These trends are especially problematic given the slow rebound of employment and wages in rural areas. According to USDA, while employment in metropolitan areas exceeded its pre-recession peak by nearly 5 percent by 2016, employment in nonmetropolitan areas was still nearly 3 percent below its respective peak. Adding to the economic challenges are demographics — the average American farmer is 58 years old, nearly the oldest out of all U.S. professions. New revenues, markets, and skilled jobs are needed to attract the next generation of landowners and managers.

Together, these economic factors reinforce the need for economically efficient policies that help the agricultural center modernize and improve financial returns for farmers, foresters, and ranchers.

Third, the United States is falling behind in the global race for the type of technology-enabled progress in agriculture that carbon farming and sustainable land-sector management represent. The types of R&D that increase agricultural productivity also tend to decrease agricultural carbon intensity, while freeing land to support more forests, biomass production, or high-value natural areas. For example, precision agriculture, which can depend on greater utilization of sensors, drones, big data, and automation, can seed huge carbon reductions — just as it boosts farm productivity overall.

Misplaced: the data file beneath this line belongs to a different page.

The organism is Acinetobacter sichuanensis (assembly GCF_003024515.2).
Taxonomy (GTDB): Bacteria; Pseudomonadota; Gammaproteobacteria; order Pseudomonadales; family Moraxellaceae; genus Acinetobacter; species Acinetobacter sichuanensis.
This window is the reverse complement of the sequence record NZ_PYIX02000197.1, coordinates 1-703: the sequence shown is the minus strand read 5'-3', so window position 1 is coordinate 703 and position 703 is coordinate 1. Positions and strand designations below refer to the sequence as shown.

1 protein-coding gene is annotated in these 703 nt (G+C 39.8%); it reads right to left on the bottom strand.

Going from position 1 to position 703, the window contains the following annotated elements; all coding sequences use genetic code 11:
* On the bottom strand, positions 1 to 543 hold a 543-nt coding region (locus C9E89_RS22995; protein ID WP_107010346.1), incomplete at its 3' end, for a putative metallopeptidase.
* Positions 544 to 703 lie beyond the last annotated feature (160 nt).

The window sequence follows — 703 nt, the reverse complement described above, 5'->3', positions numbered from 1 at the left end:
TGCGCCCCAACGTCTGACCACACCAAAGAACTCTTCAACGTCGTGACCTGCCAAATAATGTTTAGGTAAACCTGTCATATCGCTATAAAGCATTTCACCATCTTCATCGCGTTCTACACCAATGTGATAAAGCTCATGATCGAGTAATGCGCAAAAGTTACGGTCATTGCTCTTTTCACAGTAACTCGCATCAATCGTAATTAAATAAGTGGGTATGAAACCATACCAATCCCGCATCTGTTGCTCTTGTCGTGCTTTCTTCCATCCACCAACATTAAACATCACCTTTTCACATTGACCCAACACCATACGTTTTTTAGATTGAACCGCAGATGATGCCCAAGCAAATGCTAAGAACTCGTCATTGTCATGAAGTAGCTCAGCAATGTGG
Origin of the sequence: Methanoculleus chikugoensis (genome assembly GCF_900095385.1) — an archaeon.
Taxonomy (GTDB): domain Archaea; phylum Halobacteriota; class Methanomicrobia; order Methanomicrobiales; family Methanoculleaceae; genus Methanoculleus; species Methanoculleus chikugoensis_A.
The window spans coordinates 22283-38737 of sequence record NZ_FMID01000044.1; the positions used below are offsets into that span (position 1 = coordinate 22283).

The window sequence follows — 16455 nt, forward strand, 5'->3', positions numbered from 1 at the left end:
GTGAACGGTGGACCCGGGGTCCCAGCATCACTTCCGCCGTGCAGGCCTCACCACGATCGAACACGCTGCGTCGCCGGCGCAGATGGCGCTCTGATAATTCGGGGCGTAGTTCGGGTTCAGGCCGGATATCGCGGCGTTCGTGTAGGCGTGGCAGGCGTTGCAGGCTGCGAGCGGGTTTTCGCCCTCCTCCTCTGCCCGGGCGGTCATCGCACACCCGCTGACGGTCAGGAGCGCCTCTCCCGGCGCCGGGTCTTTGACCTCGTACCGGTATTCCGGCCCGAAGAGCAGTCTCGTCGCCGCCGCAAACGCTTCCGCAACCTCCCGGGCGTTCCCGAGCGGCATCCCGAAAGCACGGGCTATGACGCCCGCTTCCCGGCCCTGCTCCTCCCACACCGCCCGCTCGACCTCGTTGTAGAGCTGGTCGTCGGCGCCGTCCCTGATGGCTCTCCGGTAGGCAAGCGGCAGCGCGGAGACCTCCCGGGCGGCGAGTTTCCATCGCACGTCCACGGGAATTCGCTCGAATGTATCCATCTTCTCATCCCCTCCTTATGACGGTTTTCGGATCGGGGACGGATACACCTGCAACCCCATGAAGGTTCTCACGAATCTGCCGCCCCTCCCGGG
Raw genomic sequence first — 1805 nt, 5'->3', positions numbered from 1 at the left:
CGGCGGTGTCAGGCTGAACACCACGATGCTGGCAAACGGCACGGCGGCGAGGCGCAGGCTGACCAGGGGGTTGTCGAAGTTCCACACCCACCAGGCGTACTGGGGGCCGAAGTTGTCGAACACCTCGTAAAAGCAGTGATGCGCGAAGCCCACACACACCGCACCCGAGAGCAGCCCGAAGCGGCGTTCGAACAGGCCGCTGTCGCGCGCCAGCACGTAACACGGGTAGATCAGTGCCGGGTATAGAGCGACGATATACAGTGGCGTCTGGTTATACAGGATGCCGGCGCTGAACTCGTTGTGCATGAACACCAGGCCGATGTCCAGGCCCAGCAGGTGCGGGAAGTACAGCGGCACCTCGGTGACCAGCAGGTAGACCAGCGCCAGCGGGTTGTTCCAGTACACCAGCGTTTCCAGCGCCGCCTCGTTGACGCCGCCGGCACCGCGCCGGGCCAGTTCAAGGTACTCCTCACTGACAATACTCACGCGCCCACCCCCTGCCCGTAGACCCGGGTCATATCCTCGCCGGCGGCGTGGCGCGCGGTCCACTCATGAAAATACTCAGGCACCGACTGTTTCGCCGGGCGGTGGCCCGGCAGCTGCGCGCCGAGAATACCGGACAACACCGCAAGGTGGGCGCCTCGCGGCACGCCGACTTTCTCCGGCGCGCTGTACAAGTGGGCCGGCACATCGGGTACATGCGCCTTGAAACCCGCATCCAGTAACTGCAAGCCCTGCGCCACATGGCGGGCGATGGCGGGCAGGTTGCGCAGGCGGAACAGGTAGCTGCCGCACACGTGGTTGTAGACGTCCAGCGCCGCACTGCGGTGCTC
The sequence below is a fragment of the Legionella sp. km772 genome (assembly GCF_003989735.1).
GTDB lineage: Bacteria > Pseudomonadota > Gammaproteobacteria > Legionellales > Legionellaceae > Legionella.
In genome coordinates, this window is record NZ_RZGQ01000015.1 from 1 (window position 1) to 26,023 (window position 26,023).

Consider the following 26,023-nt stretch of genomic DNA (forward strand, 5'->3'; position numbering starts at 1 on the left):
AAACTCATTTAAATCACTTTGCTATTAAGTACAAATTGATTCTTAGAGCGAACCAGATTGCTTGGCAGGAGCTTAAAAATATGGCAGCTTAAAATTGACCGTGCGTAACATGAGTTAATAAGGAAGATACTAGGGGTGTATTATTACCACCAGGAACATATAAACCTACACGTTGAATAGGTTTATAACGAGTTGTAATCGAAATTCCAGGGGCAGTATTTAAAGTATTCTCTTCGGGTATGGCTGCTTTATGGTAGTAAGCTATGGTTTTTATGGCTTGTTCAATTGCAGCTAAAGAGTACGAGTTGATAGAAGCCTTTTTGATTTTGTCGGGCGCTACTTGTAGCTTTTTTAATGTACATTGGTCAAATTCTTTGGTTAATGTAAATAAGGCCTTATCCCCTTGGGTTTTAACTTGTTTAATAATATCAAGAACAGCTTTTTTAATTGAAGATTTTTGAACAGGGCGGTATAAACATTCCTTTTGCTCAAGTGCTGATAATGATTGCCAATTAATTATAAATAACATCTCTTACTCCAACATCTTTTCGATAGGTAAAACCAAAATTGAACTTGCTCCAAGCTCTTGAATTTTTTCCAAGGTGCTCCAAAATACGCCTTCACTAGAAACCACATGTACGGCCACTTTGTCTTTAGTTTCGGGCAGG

Despite this potential, public agricultural R&D investment in the United States has fallen in real terms over the last decade and a half and has fallen considerably as a share of total public R&D spending in the United States over a longer period. While private agricultural R&D investment has grown in recent years, private R&D dollars are not a substitute for the publicly funded basic research that drives innovation advances.

In 2015, USDA’s Economic Research Service modeled scenarios with different levels of public investment and found that slowdowns in support lead to a significant innovation gap within two decades. Specifically, if the current approach to public investment persists, the growth of agricultural total factor productivity drops dramatically — by almost 40 percent. The analysis concluded that, once depressed, such productivity will be significantly harder to make up by too-little, too-late investments in R&D.